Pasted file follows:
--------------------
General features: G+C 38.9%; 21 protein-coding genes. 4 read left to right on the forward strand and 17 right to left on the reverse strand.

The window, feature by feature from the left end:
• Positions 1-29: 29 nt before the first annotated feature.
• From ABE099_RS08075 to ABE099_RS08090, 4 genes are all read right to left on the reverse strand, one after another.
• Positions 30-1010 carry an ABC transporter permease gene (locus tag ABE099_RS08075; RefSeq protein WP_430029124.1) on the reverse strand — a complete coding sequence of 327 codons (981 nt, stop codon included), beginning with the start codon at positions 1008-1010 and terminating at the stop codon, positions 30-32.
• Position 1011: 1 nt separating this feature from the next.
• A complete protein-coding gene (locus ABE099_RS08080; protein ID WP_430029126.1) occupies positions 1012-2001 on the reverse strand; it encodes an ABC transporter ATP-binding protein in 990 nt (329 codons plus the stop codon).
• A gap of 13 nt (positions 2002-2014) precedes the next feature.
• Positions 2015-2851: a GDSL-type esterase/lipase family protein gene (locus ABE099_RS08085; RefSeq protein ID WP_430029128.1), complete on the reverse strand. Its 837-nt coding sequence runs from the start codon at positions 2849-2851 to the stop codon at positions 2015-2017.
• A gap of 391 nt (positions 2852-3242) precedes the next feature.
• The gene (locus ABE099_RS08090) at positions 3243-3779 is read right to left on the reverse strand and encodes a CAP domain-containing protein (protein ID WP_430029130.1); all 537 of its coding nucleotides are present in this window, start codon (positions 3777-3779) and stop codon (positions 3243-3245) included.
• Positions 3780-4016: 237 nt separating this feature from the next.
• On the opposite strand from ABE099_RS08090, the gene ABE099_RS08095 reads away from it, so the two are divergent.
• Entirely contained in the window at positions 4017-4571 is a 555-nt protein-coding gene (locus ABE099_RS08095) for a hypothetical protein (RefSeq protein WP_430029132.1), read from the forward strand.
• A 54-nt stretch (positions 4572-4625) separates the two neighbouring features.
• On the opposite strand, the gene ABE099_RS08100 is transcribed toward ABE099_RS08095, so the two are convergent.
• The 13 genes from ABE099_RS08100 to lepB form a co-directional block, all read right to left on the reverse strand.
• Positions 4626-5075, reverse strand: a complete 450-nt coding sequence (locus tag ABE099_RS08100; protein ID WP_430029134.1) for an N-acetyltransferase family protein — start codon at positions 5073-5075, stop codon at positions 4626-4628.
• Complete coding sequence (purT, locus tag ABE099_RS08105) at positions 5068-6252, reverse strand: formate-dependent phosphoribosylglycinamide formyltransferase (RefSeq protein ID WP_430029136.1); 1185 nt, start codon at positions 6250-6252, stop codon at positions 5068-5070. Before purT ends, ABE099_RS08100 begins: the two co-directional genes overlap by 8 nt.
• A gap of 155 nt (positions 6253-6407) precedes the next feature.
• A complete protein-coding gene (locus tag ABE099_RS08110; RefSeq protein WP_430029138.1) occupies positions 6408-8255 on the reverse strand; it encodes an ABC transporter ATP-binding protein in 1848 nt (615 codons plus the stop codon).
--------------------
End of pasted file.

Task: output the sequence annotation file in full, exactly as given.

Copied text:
General features: G+C 38.9%; 21 protein-coding genes. 4 read left to right on the forward strand and 17 right to left on the reverse strand.

The window, feature by feature from the left end:
• Positions 1-29: 29 nt before the first annotated feature.
• From ABE099_RS08075 to ABE099_RS08090, 4 genes are all read right to left on the reverse strand, one after another.
• Positions 30-1010 carry an ABC transporter permease gene (locus tag ABE099_RS08075; RefSeq protein WP_430029124.1) on the reverse strand — a complete coding sequence of 327 codons (981 nt, stop codon included), beginning with the start codon at positions 1008-1010 and terminating at the stop codon, positions 30-32.
• Position 1011: 1 nt separating this feature from the next.
• A complete protein-coding gene (locus ABE099_RS08080; protein ID WP_430029126.1) occupies positions 1012-2001 on the reverse strand; it encodes an ABC transporter ATP-binding protein in 990 nt (329 codons plus the stop codon).
• A gap of 13 nt (positions 2002-2014) precedes the next feature.
• Positions 2015-2851: a GDSL-type esterase/lipase family protein gene (locus ABE099_RS08085; RefSeq protein ID WP_430029128.1), complete on the reverse strand. Its 837-nt coding sequence runs from the start codon at positions 2849-2851 to the stop codon at positions 2015-2017.
• A gap of 391 nt (positions 2852-3242) precedes the next feature.
• The gene (locus ABE099_RS08090) at positions 3243-3779 is read right to left on the reverse strand and encodes a CAP domain-containing protein (protein ID WP_430029130.1); all 537 of its coding nucleotides are present in this window, start codon (positions 3777-3779) and stop codon (positions 3243-3245) included.
• Positions 3780-4016: 237 nt separating this feature from the next.
• On the opposite strand from ABE099_RS08090, the gene ABE099_RS08095 reads away from it, so the two are divergent.
• Entirely contained in the window at positions 4017-4571 is a 555-nt protein-coding gene (locus ABE099_RS08095) for a hypothetical protein (RefSeq protein WP_430029132.1), read from the forward strand.
• A 54-nt stretch (positions 4572-4625) separates the two neighbouring features.
• On the opposite strand, the gene ABE099_RS08100 is transcribed toward ABE099_RS08095, so the two are convergent.
• The 13 genes from ABE099_RS08100 to lepB form a co-directional block, all read right to left on the reverse strand.
• Positions 4626-5075, reverse strand: a complete 450-nt coding sequence (locus tag ABE099_RS08100; protein ID WP_430029134.1) for an N-acetyltransferase family protein — start codon at positions 5073-5075, stop codon at positions 4626-4628.
• Complete coding sequence (purT, locus tag ABE099_RS08105) at positions 5068-6252, reverse strand: formate-dependent phosphoribosylglycinamide formyltransferase (RefSeq protein ID WP_430029136.1); 1185 nt, start codon at positions 6250-6252, stop codon at positions 5068-5070. Before purT ends, ABE099_RS08100 begins: the two co-directional genes overlap by 8 nt.
• A gap of 155 nt (positions 6253-6407) precedes the next feature.
• A complete protein-coding gene (locus tag ABE099_RS08110; RefSeq protein WP_430029138.1) occupies positions 6408-8255 on the reverse strand; it encodes an ABC transporter ATP-binding protein in 1848 nt (615 codons plus the stop codon).